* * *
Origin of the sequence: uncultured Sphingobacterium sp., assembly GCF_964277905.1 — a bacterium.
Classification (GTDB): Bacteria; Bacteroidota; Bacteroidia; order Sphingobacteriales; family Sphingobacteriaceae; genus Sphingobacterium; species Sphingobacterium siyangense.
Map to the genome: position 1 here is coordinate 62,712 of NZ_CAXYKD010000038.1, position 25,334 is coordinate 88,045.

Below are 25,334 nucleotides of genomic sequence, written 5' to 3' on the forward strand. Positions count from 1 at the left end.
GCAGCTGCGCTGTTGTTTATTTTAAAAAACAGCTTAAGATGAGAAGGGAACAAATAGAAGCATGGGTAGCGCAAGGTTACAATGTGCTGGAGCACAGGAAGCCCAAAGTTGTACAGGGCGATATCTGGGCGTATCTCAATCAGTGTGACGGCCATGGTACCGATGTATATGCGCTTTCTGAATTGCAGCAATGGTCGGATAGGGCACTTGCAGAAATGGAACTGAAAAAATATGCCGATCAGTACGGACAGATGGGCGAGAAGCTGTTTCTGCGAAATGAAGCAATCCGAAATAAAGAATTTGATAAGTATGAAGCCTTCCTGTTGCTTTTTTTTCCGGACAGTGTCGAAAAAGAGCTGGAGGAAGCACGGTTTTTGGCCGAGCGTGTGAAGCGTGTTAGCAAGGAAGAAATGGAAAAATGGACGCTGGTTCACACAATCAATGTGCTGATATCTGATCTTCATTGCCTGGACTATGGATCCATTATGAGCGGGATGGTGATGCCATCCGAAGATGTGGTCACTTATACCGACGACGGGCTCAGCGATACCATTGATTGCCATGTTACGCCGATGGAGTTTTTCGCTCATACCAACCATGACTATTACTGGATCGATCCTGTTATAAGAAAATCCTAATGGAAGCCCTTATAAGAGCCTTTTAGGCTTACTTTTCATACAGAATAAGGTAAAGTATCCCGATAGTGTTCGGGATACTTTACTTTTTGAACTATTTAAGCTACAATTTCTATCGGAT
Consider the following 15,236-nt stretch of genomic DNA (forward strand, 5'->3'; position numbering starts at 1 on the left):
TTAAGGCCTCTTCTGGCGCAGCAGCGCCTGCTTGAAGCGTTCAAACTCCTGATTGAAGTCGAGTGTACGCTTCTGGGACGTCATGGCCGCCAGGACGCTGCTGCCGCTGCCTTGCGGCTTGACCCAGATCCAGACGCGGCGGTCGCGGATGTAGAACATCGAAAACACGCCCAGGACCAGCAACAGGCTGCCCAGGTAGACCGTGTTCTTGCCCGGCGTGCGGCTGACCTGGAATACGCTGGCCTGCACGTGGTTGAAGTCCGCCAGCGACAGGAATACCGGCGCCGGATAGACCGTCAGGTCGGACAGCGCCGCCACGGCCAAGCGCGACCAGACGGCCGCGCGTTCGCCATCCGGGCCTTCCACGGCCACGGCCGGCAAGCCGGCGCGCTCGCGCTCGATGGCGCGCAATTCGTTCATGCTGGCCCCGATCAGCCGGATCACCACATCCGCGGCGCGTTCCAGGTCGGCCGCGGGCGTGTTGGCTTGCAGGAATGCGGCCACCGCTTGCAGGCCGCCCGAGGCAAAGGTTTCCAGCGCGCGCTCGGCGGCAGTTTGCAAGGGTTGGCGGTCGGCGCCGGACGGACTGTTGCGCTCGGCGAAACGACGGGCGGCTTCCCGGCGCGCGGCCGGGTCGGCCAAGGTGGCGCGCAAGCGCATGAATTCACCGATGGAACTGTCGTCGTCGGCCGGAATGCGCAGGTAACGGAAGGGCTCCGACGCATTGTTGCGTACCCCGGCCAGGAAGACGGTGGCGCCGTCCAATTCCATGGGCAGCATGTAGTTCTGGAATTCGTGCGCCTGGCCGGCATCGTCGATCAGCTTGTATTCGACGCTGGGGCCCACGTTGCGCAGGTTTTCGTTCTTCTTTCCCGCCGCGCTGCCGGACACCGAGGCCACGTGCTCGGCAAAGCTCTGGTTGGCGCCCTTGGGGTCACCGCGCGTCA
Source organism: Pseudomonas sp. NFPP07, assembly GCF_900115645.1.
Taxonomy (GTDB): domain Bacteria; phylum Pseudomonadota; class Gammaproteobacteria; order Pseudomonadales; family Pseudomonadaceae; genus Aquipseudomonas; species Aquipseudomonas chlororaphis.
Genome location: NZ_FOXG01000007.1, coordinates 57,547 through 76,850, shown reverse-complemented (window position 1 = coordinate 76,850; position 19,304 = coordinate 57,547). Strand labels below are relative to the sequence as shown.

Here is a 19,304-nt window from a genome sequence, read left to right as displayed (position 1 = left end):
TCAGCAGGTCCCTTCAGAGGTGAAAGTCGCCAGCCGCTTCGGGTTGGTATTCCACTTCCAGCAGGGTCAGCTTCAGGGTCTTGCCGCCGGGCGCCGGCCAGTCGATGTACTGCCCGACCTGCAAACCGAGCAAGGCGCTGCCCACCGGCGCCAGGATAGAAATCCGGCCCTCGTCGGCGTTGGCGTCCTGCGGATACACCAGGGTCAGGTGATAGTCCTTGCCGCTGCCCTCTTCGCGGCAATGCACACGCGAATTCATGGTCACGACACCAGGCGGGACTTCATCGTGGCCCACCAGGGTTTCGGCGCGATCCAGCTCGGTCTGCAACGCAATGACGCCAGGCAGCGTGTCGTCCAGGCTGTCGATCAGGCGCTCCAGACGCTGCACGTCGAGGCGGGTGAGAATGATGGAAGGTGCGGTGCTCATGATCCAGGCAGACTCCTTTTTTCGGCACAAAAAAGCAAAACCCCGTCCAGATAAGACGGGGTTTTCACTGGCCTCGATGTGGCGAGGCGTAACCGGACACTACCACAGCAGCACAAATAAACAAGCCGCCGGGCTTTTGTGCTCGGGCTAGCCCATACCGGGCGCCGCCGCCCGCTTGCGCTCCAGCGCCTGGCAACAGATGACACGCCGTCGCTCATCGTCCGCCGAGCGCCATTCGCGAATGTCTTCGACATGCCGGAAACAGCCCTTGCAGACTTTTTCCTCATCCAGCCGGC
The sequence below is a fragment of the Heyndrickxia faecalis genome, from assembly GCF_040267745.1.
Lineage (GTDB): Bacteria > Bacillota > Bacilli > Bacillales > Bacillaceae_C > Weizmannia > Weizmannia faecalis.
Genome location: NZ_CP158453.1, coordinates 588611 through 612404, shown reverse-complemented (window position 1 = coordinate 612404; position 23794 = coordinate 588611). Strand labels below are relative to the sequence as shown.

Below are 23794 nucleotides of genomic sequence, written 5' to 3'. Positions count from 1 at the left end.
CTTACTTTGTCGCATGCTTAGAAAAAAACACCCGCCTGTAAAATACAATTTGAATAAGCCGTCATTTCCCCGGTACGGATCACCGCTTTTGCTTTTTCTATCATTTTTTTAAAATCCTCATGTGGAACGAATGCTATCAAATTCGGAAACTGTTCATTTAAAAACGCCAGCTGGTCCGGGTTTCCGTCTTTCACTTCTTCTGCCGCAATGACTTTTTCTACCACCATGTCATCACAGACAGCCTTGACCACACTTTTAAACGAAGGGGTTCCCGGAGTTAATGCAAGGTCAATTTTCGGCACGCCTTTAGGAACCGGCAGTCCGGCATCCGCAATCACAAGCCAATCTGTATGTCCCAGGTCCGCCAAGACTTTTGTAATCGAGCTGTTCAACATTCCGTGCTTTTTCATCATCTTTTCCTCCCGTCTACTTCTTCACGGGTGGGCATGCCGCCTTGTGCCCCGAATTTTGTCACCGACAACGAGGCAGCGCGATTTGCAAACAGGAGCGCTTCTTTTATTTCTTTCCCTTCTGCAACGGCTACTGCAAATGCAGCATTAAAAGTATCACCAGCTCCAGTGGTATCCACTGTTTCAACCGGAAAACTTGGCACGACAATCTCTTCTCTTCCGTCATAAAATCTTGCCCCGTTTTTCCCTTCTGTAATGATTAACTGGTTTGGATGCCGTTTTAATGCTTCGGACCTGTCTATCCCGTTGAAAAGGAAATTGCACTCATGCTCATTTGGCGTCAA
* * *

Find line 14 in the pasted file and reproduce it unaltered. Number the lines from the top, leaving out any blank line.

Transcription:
Lineage (GTDB): Bacteria > Bacillota > Bacilli > Bacillales > Bacillaceae_C > Weizmannia > Weizmannia faecalis.